Friday, March 6, 2009

Byron Dorgan Want To Canada-fy Prescription Drugs

An unintended consequence of my earlier correspondence with North Dakota's two senators was getting on their mailing lists. Today I received a missive from Senator Dorgan about prescription drug prices and a call to support legislation to lower drug prices:

This week I have led a group of bipartisan Senators to introduce the “Pharmaceutical Market Access and Safety Act”, which would give consumers the ability to access FDA-approved drugs for the lower prices that other consumers around the world are paying.

It is estimated we will save the American consumers over $50 billion in lower prescription drug costs in the next decade. North Dakotans alone will save more than $112 million.

The legislation provides important safeguards to ensure the safety and effectiveness of imported drugs. It provides critical funding to impose proper oversight and to make sure that counterfeit drugs cannot be brought into this country.

Wow, that sounds great. How much will all that oversight cost? The letter doesn't say. Where does that $50 billlion number come from? The letter doesn't say.

Basically, the plan seems to be to set up some government bureaucracy (the best kind of bureaucracy!) to allow Canadian drug imports. The senator is right when he says Canadians pay a lot less for drugs then us schmucks in America. Sort of. Hold up a bottle of Lipitor from Canada and one from the U.S. and the little price sticker will have a higher number on the red, white and blue bottle.

But the reason for that isn't evil phamaceutical companies. Prices are lower in Canada because Canada uses price caps to control the cost of prescription drugs. This has the effect of making the price sticker lower. But it also has the effect of stifling innovation in the Canadian drug market. After all, we're not comparing the Canadian version of Lipitor to the American one. That's because there never was a Canadian version of Lipitor. At least, not until the patent ran out and companies could use the formula at no cost to create a generic form of the drug.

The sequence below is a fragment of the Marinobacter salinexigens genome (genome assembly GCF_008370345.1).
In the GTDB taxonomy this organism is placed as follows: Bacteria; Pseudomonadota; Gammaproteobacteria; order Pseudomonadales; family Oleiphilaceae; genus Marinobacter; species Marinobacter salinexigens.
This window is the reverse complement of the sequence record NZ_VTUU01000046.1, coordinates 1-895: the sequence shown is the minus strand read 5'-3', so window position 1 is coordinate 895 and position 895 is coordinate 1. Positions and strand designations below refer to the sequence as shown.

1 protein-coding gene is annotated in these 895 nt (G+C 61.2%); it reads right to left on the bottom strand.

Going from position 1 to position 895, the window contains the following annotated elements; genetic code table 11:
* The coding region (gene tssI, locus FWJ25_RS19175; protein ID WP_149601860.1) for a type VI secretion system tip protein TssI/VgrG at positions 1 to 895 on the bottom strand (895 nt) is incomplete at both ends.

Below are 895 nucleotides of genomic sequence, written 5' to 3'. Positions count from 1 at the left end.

Canada isn't known for it's amazing advances in drug R&D for this very reason; there's no money in developing new drugs, at least not on the scale seen in the U.S. Canada tries to offset this effect by giving subsidies to Canadian drug makers. As you are no doubt aware, subsidies are just a government euphemism for tax money.

To recap, Canada tells drug companies what they can charge for their product. This lowers profits, killing incentive to invest the billions needed to develop new drugs. The Canadian government takes tax money and gives it to the drug companies to help them stay profitable. The Canadian consumer pays less at the drug store but way more in taxes for this and other aspects of the "free" health system. It's really just a shell game.

Senator Dorgan wants me to support legislation to import generic version of drugs. The long term effect of this will be to drive down profits of the companies that shell out the initial investment to create the drugs in the first place. Guess what those companies will do in response?

1 comment:

  1. Competition that drives down prices is good...however, the dirty little secret that politicians don't want you to know is that Drug companies don't sell to Canada until other markets are pretty (specially the US) much saturated with their drug. This means that the investment has been recoop'd and they are now willing to sell the drug at a lower cost to other countries; or other manufacturers can now sell a "generic" drug for less.

    The bottom line is that if all countries didn't create a "barrier" to higher cost drugs at the time of their acceptance or introduction to the market, the cost would be less to everyone. But since most countries don't allow free markets for drugs, the US pays all the up front costs, and once the drug is profitable and the US market is somewhat saturated, it is sold to other countries for less. Then US consumers go to other countries to buy it for less. It's a bit of a vicious cycle.